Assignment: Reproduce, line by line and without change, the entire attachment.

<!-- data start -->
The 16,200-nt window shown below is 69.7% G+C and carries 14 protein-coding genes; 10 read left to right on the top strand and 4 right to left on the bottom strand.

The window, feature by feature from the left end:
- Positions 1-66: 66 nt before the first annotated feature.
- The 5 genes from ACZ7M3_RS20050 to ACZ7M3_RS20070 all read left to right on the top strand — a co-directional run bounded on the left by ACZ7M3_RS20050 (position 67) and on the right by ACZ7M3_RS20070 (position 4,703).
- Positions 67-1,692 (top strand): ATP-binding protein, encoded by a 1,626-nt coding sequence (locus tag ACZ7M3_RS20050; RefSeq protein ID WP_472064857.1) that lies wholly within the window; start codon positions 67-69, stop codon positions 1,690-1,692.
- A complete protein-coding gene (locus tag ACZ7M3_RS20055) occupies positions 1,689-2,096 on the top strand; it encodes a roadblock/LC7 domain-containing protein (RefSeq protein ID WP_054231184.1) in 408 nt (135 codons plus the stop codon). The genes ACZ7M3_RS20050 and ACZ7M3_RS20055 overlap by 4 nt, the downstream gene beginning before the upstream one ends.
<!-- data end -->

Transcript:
The 16,200-nt window shown below is 69.7% G+C and carries 14 protein-coding genes; 10 read left to right on the top strand and 4 right to left on the bottom strand.

The window, feature by feature from the left end:
- Positions 1-66: 66 nt before the first annotated feature.
- The 5 genes from ACZ7M3_RS20050 to ACZ7M3_RS20070 all read left to right on the top strand — a co-directional run bounded on the left by ACZ7M3_RS20050 (position 67) and on the right by ACZ7M3_RS20070 (position 4,703).
- Positions 67-1,692 (top strand): ATP-binding protein, encoded by a 1,626-nt coding sequence (locus tag ACZ7M3_RS20050; RefSeq protein ID WP_472064857.1) that lies wholly within the window; start codon positions 67-69, stop codon positions 1,690-1,692.
- A complete protein-coding gene (locus tag ACZ7M3_RS20055) occupies positions 1,689-2,096 on the top strand; it encodes a roadblock/LC7 domain-containing protein (RefSeq protein ID WP_054231184.1) in 408 nt (135 codons plus the stop codon). The genes ACZ7M3_RS20050 and ACZ7M3_RS20055 overlap by 4 nt, the downstream gene beginning before the upstream one ends.